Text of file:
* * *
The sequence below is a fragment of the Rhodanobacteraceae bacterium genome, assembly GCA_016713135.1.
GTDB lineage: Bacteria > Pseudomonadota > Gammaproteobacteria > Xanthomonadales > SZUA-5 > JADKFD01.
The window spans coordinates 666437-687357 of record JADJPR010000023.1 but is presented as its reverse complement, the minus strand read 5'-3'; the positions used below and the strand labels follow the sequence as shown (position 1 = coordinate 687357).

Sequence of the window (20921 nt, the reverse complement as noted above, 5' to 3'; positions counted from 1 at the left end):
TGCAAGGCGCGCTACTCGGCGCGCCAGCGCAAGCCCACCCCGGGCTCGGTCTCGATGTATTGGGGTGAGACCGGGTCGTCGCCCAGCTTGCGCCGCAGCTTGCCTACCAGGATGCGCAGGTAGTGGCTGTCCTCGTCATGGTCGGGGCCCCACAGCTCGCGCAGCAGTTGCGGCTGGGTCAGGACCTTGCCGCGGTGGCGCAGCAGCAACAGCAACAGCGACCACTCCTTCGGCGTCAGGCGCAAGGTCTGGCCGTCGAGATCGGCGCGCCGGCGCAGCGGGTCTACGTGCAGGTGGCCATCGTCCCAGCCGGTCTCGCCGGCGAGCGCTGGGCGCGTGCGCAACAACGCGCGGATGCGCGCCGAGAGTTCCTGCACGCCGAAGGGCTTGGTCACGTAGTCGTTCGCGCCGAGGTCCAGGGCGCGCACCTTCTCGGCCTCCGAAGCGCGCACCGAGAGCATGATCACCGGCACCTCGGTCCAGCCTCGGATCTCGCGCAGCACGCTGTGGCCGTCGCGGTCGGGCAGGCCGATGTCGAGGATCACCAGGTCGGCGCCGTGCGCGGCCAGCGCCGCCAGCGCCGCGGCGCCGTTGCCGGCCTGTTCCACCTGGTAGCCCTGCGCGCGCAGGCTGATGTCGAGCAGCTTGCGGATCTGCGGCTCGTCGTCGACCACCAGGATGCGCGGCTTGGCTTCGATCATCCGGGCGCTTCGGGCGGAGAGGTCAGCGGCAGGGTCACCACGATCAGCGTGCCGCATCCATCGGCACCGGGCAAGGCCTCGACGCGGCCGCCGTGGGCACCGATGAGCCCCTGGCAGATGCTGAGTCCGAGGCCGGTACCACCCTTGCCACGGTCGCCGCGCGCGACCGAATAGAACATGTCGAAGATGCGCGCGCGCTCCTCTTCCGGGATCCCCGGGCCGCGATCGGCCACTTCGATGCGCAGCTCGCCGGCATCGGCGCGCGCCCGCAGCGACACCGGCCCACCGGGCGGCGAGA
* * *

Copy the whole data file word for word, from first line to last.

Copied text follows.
The sequence below is a fragment of the Rhodanobacteraceae bacterium genome, assembly GCA_016713135.1.
GTDB lineage: Bacteria > Pseudomonadota > Gammaproteobacteria > Xanthomonadales > SZUA-5 > JADKFD01.
The window spans coordinates 666437-687357 of record JADJPR010000023.1 but is presented as its reverse complement, the minus strand read 5'-3'; the positions used below and the strand labels follow the sequence as shown (position 1 = coordinate 687357).

Sequence of the window (20921 nt, the reverse complement as noted above, 5' to 3'; positions counted from 1 at the left end):
TGCAAGGCGCGCTACTCGGCGCGCCAGCGCAAGCCCACCCCGGGCTCGGTCTCGATGTATTGGGGTGAGACCGGGTCGTCGCCCAGCTTGCGCCGCAGCTTGCCTACCAGGATGCGCAGGTAGTGGCTGTCCTCGTCATGGTCGGGGCCCCACAGCTCGCGCAGCAGTTGCGGCTGGGTCAGGACCTTGCCGCGGTGGCGCAGCAGCAACAGCAACAGCGACCACTCCTTCGGCGTCAGGCGCAAGGTCTGGCCGTCGAGATCGGCGCGCCGGCGCAGCGGGTCTACGTGCAGGTGGCCATCGTCCCAGCCGGTCTCGCCGGCGAGCGCTGGGCGCGTGCGCAACAACGCGCGGATGCGCGCCGAGAGTTCCTGCACGCCGAAGGGCTTGGTCACGTAGTCGTTCGCGCCGAGGTCCAGGGCGCGCACCTTCTCGGCCTCCGAAGCGCGCACCGAGAGCATGATCACCGGCACCTCGGTCCAGCCTCGGATCTCGCGCAGCACGCTGTGGCCGTCGCGGTCGGGCAGGCCGATGTCGAGGATCACCAGGTCGGCGCCGTGCGCGGCCAGCGCCGCCAGCGCCGCGGCGCCGTTGCCGGCCTGTTCCACCTGGTAGCCCTGCGCGCGCAGGCTGATGTCGAGCAGCTTGCGGATCTGCGGCTCGTCGTCGACCACCAGGATGCGCGGCTTGGCTTCGATCATCCGGGCGCTTCGGGCGGAGAGGTCAGCGGCAGGGTCACCACGATCAGCGTGCCGCATCCATCGGCACCGGGCAAGGCCTCGACGCGGCCGCCGTGGGCACCGATGAGCCCCTGGCAGATGCTGAGTCCGAGGCCGGTACCACCCTTGCCACGGTCGCCGCGCGCGACCGAATAGAACATGTCGAAGATGCGCGCGCGCTCCTCTTCCGGGATCCCCGGGCCGCGATCGGCCACTTCGATGCGCAGCTCGCCGGCATCGGCGCGCGCCCGCAGCGACACCGGCCCACCGGGCGGCGAGA